Can Combination Prevention Turn the HIV tide?
|Sep 12, 2012|
There is no magic bullet in ending the scourge of HIV. A better job with a broad range of HIV prevention and treatment tools and approaches at hand is necessary. The good news is that there is a growing list of evidence-based HIV prevention approaches that should be scaled up without delay to turn the tide (along with treatment and care). The bad news is that highly effective HIV vaccines may not be coming soon.
The sooner vaccines come, the earlier we can put the nail in the coffin of eliminating HIV -- provided we implement non-vaccine modalities of HIV prevention and care 'really really well', said Dr Anthony Fauci, Director, National Institute of Allergy and Infectious Diseases (NIAID), National Institute of Health (NIH), USA, at the AIDS Vaccine 2012.
To a considerable extent it is known what works to reduce the risk of HIV transmission in different contexts. Harm reduction measures, condom use, prevention of mother to child transmission of HIV, early diagnosis and treatment of sexually transmitted infections, voluntary medical male circumcision, testing and counseling, education, drug/ alcohol treatment, blood screening and other blood safety measures, pre-exposure prophylaxis, treatment as prevention, among others are some of the very effective and proven interventions to arrest HIV spread.
What Dr Fauci advocates is combination prevention as well as possible without delay. He added, each of the components of combination prevention, "has to do something with bio-medical prevention and behavior."
Dr Kenneth H Mayer, Medical Research Director and co-chair, The Fenway Institute; Director of HIV Prevention, Beth Israel Deaconess Hospital; and Visiting Professor, Harvard Medical School, strongly advocates combination prevention. He told Citizen News Service (CNS) that combination prevention has already been shown to work. In all researches conducted so far, be it research on microbicides, oral pills or vaccines, the product-under research was combined with other proven modalities such as quality counseling for safer sex practices, condom provision, regular screening and treatment for STIs, among others. Combination prevention works.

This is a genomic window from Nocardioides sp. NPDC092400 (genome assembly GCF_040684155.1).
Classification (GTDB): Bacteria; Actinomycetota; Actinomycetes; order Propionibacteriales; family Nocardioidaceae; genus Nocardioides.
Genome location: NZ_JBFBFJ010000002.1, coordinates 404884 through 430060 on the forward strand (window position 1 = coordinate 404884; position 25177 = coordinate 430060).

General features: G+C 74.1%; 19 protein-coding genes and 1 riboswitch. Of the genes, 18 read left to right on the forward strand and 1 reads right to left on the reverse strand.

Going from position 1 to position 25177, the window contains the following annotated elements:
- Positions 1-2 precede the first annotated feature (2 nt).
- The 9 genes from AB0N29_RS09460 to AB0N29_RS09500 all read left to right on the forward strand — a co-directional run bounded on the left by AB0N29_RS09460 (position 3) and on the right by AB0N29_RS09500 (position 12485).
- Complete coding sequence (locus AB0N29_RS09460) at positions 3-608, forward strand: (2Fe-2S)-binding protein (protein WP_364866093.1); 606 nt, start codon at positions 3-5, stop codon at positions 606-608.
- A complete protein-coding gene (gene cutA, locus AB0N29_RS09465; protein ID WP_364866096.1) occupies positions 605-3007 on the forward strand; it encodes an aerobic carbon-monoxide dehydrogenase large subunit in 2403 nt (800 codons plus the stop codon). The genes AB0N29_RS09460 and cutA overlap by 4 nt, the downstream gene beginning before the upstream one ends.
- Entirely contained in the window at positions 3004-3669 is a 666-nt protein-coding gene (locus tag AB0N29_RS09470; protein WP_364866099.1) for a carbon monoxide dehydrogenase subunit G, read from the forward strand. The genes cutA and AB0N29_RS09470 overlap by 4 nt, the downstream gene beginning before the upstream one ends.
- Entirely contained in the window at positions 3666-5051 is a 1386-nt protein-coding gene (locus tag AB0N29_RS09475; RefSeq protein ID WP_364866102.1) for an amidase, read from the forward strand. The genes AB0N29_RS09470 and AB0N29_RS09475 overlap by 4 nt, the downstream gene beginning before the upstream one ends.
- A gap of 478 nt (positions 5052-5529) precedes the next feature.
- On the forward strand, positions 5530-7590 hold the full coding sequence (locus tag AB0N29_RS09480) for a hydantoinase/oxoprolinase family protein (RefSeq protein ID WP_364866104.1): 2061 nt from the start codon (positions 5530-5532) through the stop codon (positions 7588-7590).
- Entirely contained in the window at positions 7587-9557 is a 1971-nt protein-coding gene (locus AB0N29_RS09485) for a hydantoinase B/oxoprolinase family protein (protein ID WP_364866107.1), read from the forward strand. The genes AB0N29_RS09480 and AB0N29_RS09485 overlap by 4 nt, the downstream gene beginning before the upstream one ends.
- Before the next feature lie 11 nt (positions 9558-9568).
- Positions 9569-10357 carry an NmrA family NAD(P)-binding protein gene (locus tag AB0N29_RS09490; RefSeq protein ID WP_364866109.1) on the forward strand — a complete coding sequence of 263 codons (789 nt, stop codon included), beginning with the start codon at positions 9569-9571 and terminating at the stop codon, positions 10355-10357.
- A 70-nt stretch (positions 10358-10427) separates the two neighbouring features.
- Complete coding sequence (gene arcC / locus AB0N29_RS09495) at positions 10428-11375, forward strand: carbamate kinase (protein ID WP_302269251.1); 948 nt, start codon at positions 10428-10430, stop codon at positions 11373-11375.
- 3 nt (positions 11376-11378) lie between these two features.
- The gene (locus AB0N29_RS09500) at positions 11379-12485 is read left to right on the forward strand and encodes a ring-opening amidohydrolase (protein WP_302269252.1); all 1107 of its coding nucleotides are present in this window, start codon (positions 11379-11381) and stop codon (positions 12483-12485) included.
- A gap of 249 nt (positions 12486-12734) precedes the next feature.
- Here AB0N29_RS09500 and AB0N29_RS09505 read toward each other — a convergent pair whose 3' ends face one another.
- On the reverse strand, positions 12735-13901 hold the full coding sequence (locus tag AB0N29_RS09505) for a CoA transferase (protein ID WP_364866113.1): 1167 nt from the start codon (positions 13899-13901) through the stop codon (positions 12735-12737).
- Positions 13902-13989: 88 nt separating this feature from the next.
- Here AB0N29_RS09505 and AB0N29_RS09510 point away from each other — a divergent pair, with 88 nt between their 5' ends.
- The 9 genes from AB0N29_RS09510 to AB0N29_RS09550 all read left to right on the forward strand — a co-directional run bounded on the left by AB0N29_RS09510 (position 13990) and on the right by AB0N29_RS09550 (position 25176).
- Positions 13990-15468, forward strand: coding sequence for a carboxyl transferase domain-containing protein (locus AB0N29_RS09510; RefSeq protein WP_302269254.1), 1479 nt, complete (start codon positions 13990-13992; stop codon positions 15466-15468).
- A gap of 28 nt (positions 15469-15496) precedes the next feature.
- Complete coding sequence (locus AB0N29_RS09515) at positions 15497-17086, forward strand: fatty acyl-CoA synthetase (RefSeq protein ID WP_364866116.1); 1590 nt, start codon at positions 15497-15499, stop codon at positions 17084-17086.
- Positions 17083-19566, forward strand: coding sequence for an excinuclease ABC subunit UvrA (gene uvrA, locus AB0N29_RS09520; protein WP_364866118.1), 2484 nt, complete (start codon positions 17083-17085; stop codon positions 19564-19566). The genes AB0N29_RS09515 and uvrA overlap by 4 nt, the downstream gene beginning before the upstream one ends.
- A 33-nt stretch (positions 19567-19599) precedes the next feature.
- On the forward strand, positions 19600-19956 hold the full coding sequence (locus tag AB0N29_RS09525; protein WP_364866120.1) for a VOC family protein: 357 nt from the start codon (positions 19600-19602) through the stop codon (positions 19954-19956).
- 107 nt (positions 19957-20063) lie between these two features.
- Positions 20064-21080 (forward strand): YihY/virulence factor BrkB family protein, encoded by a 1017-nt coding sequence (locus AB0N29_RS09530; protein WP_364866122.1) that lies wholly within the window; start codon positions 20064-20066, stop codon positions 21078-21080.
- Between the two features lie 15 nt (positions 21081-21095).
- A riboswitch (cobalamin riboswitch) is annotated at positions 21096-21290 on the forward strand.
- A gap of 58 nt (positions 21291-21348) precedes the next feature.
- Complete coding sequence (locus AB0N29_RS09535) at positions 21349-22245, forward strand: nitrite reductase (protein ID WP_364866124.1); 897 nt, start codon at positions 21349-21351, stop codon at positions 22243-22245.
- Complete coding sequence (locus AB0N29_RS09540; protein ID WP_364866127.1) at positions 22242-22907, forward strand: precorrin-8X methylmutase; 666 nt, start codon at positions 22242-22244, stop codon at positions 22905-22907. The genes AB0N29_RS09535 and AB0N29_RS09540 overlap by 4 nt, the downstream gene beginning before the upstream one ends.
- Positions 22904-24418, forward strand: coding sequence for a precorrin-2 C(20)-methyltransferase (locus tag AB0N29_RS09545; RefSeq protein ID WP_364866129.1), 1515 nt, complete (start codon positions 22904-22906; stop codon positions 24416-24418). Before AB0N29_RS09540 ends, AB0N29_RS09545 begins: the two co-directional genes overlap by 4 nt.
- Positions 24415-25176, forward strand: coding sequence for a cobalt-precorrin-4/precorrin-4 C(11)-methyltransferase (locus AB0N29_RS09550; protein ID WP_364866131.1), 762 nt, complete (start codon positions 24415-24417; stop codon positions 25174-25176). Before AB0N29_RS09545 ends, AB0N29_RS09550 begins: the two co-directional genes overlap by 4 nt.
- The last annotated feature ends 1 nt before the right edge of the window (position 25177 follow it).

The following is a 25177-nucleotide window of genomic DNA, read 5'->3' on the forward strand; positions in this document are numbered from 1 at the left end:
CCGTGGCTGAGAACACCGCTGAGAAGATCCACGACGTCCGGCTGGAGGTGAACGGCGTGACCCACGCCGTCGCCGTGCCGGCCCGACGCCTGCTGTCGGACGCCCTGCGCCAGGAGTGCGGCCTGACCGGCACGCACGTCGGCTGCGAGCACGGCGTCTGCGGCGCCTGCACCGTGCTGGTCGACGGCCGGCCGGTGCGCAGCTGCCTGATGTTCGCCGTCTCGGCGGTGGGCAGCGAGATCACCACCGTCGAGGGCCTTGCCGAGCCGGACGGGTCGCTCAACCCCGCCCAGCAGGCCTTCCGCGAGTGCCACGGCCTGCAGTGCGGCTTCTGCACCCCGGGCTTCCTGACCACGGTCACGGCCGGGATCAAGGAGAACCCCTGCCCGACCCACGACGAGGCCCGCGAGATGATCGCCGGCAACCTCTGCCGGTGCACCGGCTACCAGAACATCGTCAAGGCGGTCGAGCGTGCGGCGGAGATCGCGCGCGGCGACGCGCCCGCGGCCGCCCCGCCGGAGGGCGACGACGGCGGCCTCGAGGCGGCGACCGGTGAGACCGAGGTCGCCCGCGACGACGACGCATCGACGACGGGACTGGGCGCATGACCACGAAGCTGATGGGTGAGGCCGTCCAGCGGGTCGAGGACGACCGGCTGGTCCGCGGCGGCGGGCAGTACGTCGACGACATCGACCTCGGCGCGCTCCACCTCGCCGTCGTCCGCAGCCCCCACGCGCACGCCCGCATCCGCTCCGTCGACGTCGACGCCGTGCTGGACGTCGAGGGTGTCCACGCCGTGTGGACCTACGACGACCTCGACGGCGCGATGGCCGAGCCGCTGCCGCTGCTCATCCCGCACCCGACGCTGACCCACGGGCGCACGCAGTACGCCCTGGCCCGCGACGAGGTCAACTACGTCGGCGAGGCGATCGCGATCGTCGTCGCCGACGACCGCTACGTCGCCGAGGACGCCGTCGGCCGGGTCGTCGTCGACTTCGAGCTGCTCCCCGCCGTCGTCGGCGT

"We have proof of concept in humans that antiretroviral drugs for prevention can work, Mayer said. “We have one study to show that anti-HIV vaginal gel (microbicides) can work and we have several oral pre-exposure prophylaxis studies for men who have sex with men, and for heterosexual men and women in Africa. But in all these studies none of the products was 100 percent effective – even the strongest study didn't show 100 percent effectiveness. Also in that study, HIV sero-discordant stable couples in which one partner was infected with HIV, and the other wasn't, who had the motivation to take the medication, were enrolled. The study participants received a lot of counseling in all these studies, so it is always combination prevention in these studies that is so key."